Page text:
Warrnambool is booming. That's the picture that was painted this week when the latest building statistics were released.
For the fourth consecutive financial year, planning permit approvals topped $100m. And in the first quarter of this financial year, permits worth more than $27m were approved, having the city on track for another big year. As we reported last week, demand is strong for residential land across the city with mum and dad investors snapping up blocks at a hectic pace.
The impending $20m city library project and a host of windfarm developments in the region further underline the positive economic environment.
Historically low interest rates no doubt contribute to the housing surge. So too does the region's liveability and the region's low youth unemployment rate. But with the boom comes challenges.
As we revealed today, there's a shortage of qualified carpenters, which threatens to hold up progress. In fact, there is a shortage of qualified tradespeople across the sector.
WestVic Staffing Solutions' ambitious goal of creating 1000 jobs in five years no longer looks a daunting challenge.
But where do the workers come from? Tradies are no longer staying on the tools as long as they once did - the physical toll can be high. Importing labour from other regions is not the answer. They come, inflate the demand and price for housing and when their work is done, they leave. Rental properties become vacant, demand drops, house prices cool. History is littered with booms and busts.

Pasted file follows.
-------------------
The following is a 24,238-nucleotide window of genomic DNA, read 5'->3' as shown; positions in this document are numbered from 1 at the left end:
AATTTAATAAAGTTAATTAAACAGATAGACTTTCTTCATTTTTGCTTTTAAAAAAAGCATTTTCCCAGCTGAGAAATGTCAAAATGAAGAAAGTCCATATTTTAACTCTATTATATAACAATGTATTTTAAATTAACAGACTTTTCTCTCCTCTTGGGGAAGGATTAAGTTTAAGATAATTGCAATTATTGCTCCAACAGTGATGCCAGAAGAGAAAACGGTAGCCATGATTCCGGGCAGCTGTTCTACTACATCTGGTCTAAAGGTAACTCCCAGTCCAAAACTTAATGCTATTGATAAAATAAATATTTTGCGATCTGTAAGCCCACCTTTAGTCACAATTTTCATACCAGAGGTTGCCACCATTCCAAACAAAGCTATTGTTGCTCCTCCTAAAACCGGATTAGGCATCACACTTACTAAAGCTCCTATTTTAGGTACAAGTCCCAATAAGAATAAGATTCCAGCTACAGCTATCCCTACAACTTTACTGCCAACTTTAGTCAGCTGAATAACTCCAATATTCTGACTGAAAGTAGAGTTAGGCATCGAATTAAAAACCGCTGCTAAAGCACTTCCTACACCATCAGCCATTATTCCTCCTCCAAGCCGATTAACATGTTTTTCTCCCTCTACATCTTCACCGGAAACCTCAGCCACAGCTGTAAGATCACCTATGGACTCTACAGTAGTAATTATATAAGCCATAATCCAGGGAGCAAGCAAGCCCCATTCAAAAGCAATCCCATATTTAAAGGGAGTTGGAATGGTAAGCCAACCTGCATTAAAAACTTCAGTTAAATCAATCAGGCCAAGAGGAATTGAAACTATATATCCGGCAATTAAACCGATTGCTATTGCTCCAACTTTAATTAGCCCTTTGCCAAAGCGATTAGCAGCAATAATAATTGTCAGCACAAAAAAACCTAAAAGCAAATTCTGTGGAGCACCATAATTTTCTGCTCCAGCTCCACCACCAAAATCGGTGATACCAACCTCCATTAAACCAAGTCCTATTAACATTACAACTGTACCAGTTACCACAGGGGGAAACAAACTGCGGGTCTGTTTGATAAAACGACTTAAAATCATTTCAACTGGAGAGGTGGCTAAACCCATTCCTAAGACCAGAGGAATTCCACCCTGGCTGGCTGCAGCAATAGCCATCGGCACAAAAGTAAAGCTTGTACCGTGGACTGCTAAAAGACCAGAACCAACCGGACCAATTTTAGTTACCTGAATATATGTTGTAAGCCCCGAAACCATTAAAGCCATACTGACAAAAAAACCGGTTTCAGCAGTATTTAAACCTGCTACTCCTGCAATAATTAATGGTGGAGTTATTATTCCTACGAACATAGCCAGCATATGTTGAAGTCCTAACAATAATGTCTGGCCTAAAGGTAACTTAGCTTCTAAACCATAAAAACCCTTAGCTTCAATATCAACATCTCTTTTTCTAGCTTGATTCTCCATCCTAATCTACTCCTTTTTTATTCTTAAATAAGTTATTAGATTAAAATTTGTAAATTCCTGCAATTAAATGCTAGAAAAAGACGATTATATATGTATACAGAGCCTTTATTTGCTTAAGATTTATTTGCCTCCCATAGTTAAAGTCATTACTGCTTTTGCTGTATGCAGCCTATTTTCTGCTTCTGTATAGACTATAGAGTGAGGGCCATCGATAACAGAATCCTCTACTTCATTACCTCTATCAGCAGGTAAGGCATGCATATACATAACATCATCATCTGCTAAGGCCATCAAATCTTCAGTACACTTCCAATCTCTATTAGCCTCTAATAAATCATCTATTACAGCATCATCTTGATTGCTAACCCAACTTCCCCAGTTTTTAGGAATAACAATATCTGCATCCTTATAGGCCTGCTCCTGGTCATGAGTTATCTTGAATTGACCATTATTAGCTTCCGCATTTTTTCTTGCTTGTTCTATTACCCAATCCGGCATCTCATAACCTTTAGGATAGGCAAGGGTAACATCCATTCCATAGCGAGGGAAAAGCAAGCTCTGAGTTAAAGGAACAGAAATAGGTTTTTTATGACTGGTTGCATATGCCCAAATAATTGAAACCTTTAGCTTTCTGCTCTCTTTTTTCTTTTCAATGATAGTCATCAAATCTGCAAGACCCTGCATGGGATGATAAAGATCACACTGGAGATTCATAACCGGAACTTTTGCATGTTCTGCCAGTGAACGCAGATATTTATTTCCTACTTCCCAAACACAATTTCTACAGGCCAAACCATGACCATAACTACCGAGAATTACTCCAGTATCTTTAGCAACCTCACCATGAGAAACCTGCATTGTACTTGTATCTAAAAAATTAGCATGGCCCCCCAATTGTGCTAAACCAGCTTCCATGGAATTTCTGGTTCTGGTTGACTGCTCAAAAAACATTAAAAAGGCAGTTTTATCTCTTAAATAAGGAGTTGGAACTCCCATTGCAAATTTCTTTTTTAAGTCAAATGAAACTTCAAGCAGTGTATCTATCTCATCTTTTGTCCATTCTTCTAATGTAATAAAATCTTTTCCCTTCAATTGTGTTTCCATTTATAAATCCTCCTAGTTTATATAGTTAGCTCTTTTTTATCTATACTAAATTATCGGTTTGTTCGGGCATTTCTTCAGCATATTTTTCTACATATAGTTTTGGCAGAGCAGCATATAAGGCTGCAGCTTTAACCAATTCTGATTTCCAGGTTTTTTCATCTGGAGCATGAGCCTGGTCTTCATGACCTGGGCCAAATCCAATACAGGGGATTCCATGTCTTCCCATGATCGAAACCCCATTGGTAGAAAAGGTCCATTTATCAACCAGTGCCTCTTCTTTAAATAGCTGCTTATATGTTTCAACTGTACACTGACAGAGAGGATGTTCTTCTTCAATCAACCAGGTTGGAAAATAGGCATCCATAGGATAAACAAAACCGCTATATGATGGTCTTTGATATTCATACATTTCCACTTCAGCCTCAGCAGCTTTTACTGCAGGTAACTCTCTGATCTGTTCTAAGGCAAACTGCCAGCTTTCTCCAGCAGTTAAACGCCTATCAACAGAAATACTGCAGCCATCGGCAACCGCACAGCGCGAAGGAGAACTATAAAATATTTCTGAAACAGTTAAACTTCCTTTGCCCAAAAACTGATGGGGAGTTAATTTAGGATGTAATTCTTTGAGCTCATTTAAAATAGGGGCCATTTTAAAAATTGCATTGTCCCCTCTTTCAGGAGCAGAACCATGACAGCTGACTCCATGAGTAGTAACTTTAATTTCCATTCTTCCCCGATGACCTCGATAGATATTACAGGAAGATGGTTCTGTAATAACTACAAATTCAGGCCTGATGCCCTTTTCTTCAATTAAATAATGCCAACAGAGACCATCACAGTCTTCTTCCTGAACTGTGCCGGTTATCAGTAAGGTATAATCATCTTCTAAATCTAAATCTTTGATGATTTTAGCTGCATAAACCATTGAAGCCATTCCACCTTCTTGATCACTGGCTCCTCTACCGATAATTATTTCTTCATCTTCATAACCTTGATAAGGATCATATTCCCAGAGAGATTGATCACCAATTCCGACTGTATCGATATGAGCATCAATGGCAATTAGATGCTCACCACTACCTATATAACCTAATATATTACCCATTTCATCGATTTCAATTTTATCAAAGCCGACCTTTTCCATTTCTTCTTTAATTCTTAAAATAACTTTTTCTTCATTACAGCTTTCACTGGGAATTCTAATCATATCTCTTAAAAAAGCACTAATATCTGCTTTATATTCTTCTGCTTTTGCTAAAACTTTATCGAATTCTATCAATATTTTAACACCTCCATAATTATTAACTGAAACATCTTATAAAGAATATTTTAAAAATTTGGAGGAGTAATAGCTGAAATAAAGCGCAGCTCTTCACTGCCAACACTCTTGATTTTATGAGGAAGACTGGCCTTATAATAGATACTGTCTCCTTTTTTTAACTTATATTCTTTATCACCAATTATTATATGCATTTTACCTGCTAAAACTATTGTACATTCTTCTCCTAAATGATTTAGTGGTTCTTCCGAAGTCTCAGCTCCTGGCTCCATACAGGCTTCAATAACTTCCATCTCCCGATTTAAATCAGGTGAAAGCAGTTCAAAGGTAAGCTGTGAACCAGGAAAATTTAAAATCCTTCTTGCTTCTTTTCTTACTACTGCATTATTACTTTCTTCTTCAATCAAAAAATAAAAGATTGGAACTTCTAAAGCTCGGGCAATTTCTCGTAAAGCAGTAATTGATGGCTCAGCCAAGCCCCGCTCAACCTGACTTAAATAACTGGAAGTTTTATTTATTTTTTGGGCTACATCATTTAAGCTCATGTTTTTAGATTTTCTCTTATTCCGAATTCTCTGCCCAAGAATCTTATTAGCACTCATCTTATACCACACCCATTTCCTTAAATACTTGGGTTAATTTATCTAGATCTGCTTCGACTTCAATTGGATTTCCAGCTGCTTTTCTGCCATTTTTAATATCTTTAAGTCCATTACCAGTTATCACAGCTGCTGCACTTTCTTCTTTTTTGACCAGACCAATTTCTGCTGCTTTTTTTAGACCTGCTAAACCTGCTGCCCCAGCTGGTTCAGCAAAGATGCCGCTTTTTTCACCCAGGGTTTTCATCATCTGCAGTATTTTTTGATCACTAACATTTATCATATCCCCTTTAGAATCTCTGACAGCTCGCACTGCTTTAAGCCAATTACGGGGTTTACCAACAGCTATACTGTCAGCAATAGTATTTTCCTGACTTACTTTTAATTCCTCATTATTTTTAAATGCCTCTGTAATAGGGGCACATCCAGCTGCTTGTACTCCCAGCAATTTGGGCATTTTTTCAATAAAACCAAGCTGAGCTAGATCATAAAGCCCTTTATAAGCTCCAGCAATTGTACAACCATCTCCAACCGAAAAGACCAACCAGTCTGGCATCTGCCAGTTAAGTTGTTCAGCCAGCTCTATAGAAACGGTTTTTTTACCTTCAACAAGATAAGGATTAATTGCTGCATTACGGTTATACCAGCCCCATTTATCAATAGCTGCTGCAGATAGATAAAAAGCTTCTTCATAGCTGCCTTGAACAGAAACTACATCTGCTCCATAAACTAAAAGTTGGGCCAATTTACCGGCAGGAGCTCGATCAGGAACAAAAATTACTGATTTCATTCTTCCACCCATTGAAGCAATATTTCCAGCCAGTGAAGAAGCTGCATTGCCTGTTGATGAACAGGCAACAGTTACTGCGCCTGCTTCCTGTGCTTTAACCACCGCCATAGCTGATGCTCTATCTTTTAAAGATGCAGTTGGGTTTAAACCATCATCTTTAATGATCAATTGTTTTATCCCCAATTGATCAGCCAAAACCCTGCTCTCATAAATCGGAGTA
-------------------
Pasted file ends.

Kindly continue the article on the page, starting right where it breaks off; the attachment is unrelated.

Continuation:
Housing is already at a premium in Warrnambool. Rents are higher than other regional centres; house prices too. Are they sustainable? The key is finding a balance. It is clear demand for housing outstrips supply. Rental properties are hard to find.
We need more affordable housing. The state and federal governments and city council have roles to play. So do developers.
We may look back in years to come and say these were golden years. We just need to be careful our growth and prosperity can be sustained.